Hindu community gets together to celebrate Shiv Ratri

The pilgrims arrived at Sadh Bello temple at 3:30am to worship Shankar Bhagwan.

Our Correspondent March 10, 2013
Children pray inside the Sadh Bello Temple in Sukkur in celebration of the Shiv Ratri festival on Sunday. PHOTO: EXPRESS

SUKKUR: Members of the Hindu community from all across upper Sindh converged at Sadh Bello Temple, Sukkur, on Sunday to celebrate the Shiv Ratri festival.

“It is held to celebrate the birth anniversary of Shankar Bhagwan, also known as Bholey Nath and Shankar Mahadevan,” explained a grain seller, Pehlaj Das. He then went on to explain the origins of the festival. “According to Hindu mythology, Shankar Bhagwan, one of the Hindu gods who reigned over the place which is present-day Sri Lanka, became so pleased with the sincerity of Rawan’s worship, that he gave him his throne,” he explained. “He then lives the rest of his life in abstinence in a graveyard.”

At around 3:30am, Hindu community members arrived at the place of worship using a boat as the temple is located in the middle of River Indus. They chanted various slogans, including ‘Jay Baba Bankhandi Maharaj’ and ‘Jay Baba Bholey Nath’ [Long live the god]. After bathing in the river, the pilgrims performed arti pooja (fire worship). “Many of the pilgrims fast for half a day or 24 hours after worship,” Raju, the shrine’s caretaker, told The Express Tribune. Many of the pilgrims had brought food baskets while stalls selling food items, religious books had been set up in the temple.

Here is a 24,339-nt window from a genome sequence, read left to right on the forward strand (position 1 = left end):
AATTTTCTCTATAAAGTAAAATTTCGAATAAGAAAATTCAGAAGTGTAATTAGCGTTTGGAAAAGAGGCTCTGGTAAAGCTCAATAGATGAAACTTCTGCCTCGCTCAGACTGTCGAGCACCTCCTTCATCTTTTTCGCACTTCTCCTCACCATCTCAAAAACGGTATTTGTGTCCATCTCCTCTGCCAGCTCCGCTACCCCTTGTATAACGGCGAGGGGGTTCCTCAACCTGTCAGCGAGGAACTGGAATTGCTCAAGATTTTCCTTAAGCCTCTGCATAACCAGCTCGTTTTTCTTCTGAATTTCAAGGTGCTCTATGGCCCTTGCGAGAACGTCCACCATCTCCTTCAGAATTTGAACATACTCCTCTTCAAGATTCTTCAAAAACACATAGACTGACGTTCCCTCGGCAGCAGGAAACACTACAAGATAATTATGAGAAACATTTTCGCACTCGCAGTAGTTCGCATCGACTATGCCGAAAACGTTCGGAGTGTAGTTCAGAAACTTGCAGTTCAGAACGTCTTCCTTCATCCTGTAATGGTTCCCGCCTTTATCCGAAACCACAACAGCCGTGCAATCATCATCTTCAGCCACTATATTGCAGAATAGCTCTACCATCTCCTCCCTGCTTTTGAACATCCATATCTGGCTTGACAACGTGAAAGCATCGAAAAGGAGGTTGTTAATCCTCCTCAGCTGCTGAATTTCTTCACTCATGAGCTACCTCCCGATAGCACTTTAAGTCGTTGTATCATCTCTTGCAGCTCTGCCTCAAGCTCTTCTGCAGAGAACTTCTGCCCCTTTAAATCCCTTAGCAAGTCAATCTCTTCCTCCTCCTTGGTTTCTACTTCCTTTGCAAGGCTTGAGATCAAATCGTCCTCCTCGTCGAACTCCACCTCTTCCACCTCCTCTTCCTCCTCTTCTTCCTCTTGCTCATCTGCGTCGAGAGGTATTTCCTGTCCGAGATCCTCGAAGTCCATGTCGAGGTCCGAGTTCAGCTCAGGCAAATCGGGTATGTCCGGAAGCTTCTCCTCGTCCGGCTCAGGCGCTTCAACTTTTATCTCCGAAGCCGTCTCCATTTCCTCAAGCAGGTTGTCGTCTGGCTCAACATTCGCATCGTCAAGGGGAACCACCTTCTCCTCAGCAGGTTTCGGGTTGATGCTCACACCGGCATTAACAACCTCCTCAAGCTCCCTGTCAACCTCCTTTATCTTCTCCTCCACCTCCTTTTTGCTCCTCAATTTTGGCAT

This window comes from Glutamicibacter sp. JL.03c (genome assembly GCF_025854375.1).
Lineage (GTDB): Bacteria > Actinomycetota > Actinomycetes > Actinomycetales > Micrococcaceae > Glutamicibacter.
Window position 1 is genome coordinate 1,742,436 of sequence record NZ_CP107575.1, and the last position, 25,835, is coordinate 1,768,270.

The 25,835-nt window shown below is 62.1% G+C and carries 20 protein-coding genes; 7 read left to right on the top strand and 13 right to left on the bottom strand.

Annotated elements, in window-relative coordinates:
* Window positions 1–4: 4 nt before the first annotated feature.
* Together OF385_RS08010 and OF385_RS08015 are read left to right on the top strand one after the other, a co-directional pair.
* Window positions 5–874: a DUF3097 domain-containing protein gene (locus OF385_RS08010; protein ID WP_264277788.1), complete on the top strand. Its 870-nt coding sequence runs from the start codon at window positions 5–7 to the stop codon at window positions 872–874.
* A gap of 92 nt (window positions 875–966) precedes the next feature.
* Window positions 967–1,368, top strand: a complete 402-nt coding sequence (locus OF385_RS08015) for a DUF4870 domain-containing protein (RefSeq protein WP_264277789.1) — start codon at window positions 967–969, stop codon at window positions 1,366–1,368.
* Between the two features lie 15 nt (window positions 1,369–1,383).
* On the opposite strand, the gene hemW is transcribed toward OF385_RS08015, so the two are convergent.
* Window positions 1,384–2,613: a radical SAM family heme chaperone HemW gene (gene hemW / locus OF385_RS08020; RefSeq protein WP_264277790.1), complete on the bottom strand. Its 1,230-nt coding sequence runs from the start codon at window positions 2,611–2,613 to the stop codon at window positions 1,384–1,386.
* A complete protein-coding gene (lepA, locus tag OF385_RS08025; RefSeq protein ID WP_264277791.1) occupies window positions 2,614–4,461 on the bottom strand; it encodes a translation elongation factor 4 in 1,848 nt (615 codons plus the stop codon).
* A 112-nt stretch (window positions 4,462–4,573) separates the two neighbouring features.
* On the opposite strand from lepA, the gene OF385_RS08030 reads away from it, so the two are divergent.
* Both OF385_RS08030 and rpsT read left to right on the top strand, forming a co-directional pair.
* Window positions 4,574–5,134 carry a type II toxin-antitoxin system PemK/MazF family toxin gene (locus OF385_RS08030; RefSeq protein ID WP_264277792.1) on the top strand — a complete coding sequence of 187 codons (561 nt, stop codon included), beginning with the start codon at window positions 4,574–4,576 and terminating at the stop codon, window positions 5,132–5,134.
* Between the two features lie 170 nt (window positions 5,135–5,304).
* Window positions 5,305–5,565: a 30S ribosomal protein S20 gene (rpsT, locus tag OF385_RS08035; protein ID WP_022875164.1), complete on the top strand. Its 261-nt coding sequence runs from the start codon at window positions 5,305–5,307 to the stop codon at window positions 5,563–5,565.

According to Das, worshipping Shankar Bhagwan with a clean heart makes people prosperous. “A large number of people visit Sadh Bello, his temple, on this day and have their prayers answered,” he said. “I have been coming here since childhood and have had all my prayers answered.”

Another man, Satram Das, had come with his family to pay their respects at the temple. “This place is so peaceful that it allows us to forget our problems,” he explained. “It feels very good to be here,” said his wife, Sawatri Bai, to The Express Tribune. “The religion you belong to matters little - the important thing is that your heart should be pure.” Pointing to a child in the arms of her daughter-in law, she explained that she had asked for a grandson on her last visit to the temple and her wish had been fulfilled. “I have asked for peace and happiness for all of humanity,” she responded, when questioned about what she had wished for this year.

Published in The Express Tribune, March 11th, 2013.


realist | 9 years ago | Reply

May God protect you and family members, my Hindu brothers and sisters.

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